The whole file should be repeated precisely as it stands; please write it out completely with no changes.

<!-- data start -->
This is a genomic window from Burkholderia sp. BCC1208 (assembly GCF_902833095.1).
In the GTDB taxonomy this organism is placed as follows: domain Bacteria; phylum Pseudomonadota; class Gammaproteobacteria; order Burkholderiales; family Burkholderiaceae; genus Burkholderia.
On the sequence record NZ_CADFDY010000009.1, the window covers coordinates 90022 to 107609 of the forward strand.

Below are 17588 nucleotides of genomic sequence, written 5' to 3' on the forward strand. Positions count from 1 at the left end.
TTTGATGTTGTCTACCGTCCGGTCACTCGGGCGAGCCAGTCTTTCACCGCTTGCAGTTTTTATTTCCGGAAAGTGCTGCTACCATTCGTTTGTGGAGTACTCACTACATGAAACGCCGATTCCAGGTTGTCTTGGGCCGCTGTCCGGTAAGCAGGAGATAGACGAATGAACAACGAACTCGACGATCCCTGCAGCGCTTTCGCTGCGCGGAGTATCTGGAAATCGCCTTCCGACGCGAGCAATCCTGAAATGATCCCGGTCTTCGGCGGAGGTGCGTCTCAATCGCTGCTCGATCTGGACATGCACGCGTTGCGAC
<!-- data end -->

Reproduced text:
This is a genomic window from Burkholderia sp. BCC1208 (assembly GCF_902833095.1).
In the GTDB taxonomy this organism is placed as follows: domain Bacteria; phylum Pseudomonadota; class Gammaproteobacteria; order Burkholderiales; family Burkholderiaceae; genus Burkholderia.
On the sequence record NZ_CADFDY010000009.1, the window covers coordinates 90022 to 107609 of the forward strand.

Below are 17588 nucleotides of genomic sequence, written 5' to 3' on the forward strand. Positions count from 1 at the left end.
TTTGATGTTGTCTACCGTCCGGTCACTCGGGCGAGCCAGTCTTTCACCGCTTGCAGTTTTTATTTCCGGAAAGTGCTGCTACCATTCGTTTGTGGAGTACTCACTACATGAAACGCCGATTCCAGGTTGTCTTGGGCCGCTGTCCGGTAAGCAGGAGATAGACGAATGAACAACGAACTCGACGATCCCTGCAGCGCTTTCGCTGCGCGGAGTATCTGGAAATCGCCTTCCGACGCGAGCAATCCTGAAATGATCCCGGTCTTCGGCGGAGGTGCGTCTCAATCGCTGCTCGATCTGGACATGCACGCGTTGCGAC